Coffee may go extinct in our lifetime
Majority of the species are at high risk
For many of us, it's hard to even try to imagine anything past that deliciously caffeinated morning cup of joe, and it's often the fuel that keeps people running through their ambitious list of tasks. Coffee has long been proven to be good for you, but all of its warm, roasted magic might not be around for much longer.
According to a new study from Queen Mary University of London, approximately 60% of wild coffee species are at high risk of extinction. There are only 124 coffee species on the planet right now, so that's about 74 kinds of coffee beans that could disappear very shortly.
The difficult part about this research is that there is no one trigger that can be targeted or isolated, but rather a series of environmental changes that have damaged the plants' habitat. The study does, however, cite land loss (due to things like farming and development) as one of the largest offenders. Of course, climate change only worsens any damage we directly inflict on the land.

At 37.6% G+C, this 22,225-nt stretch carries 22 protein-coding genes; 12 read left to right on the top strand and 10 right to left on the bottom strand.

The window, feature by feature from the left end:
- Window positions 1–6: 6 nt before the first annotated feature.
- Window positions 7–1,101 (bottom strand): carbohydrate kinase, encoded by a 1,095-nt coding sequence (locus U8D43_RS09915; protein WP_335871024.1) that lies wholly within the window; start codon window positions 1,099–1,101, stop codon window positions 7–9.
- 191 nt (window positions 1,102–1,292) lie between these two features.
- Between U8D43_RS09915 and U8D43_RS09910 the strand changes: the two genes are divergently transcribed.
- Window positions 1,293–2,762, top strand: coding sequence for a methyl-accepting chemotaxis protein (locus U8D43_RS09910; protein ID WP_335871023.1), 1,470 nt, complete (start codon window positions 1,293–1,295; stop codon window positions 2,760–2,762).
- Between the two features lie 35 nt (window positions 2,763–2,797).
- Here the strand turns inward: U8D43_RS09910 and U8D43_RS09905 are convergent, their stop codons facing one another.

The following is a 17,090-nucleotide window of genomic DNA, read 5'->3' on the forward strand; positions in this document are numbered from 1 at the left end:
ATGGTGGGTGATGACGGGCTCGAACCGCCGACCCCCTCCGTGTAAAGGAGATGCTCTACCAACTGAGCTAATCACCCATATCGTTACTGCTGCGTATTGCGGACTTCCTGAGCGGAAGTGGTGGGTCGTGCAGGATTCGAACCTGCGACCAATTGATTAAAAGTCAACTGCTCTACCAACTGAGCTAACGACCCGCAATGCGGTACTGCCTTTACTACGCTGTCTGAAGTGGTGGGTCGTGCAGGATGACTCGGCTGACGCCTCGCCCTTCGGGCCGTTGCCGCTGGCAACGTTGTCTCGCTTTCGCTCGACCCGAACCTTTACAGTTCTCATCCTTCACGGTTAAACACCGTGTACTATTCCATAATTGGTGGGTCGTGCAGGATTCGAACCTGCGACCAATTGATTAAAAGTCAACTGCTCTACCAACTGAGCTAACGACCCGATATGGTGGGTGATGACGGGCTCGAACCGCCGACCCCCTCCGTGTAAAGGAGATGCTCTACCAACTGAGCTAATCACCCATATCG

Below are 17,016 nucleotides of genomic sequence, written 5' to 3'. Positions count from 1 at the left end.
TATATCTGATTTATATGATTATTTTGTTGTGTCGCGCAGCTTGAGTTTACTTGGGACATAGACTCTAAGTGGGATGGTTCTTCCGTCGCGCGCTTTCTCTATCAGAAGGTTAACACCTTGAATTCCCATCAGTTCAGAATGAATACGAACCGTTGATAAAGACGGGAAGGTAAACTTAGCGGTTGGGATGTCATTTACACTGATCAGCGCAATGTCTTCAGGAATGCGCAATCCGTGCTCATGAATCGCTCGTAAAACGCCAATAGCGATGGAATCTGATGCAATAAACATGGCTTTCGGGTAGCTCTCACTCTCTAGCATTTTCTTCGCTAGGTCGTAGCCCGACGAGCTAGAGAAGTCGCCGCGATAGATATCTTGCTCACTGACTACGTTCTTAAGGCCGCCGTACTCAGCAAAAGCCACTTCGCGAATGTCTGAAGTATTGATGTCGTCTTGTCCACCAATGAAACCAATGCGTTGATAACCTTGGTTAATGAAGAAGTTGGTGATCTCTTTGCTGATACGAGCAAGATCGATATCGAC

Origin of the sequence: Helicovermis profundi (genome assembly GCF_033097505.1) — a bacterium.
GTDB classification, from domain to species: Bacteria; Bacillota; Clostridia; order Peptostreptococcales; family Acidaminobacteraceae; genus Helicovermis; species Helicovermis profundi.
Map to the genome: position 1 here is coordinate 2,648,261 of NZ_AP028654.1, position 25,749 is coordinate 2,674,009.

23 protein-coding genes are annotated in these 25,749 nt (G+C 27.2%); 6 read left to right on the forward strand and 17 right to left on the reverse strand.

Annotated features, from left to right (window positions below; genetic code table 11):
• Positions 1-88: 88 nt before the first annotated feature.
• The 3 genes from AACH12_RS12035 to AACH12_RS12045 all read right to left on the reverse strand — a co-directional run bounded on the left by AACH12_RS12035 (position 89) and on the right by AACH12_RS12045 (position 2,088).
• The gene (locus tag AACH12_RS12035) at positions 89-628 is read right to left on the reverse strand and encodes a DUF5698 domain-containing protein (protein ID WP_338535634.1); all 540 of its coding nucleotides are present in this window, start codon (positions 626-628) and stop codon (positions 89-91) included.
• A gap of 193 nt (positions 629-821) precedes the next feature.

As if the 60% that face extinction wasn't scary enough, 45% of coffee species are not protected or maintained in environments where the seeds are kept alive, called "germplasm collections." These environments are essential to the survival of many of the world's plant species, but while most plants thrive in low-temperature and low-moisture environments, coffee plants require precise high temperatures and humidity levels, making them difficult and much more expensive to house in a germplasm collection.
Unfortunately, other than starting to wean yourself off your coffee addiction now, there's not much that can be done on a personal level. In addition to putting coffee plants in germplasm collections, the study advises putting natural areas, such as particularly rich wild coffee fields in Africa, under special protection. It also shifts the focus to farmers, whose practice in sustainability has the potential to change the coffee game.
One thing is clear: action must be taken very soon. Partly because the future of flora species is at risk due to human activity, but also because those humans are going to get very cranky if they don't get their fix.